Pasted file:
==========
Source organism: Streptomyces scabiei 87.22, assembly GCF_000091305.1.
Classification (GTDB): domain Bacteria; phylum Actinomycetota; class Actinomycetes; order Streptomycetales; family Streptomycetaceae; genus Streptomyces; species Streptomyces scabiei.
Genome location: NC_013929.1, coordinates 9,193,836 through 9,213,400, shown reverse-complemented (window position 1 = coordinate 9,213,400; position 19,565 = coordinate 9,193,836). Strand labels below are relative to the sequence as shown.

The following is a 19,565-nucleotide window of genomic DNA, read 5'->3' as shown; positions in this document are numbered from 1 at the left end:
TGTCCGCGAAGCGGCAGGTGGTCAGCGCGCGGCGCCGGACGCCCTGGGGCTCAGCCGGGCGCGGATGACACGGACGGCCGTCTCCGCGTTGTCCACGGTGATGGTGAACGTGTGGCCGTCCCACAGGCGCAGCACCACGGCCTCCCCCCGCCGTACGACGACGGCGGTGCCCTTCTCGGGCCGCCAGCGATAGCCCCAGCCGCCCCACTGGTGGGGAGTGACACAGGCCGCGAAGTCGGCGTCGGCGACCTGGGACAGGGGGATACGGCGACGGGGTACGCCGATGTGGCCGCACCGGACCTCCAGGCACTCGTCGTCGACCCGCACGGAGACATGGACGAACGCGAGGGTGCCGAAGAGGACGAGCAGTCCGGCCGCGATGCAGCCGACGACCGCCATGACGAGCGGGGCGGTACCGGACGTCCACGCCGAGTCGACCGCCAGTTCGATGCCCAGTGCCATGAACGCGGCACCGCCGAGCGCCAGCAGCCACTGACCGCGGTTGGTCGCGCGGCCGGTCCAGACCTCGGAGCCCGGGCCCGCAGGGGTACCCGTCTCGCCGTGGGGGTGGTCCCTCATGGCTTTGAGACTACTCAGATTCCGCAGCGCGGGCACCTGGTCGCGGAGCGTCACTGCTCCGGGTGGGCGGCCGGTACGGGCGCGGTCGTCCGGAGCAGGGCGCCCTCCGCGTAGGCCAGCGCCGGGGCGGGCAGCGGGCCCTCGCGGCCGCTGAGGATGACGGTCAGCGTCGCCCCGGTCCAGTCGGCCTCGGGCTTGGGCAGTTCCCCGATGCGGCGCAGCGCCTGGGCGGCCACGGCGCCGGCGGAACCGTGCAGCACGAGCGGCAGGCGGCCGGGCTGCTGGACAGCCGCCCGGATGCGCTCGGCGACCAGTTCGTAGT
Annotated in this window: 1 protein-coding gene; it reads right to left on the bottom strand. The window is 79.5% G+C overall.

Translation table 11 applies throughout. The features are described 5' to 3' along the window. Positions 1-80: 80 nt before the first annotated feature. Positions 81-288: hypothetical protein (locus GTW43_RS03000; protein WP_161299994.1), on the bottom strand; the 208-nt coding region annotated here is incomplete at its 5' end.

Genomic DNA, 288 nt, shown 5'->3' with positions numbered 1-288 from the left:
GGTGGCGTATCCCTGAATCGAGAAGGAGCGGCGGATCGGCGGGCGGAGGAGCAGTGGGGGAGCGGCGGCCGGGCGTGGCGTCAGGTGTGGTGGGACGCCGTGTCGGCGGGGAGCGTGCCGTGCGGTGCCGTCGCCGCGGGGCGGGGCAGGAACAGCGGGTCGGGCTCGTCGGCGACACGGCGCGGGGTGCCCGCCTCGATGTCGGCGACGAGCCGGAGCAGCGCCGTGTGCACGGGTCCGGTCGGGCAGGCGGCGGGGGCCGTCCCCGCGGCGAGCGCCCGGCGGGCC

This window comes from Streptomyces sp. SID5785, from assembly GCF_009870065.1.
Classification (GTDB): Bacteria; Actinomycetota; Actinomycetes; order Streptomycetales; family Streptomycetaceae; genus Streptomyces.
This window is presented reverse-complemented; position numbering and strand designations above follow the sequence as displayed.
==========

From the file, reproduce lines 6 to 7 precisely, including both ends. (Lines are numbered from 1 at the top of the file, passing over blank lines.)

Annotated in this window: 1 protein-coding gene; it reads right to left on the bottom strand. The window is 79.5% G+C overall.

Translation table 11 applies throughout. The features are described 5' to 3' along the window. Positions 1-80: 80 nt before the first annotated feature. Positions 81-288: hypothetical protein (locus GTW43_RS03000; protein WP_161299994.1), on the bottom strand; the 208-nt coding region annotated here is incomplete at its 5' end.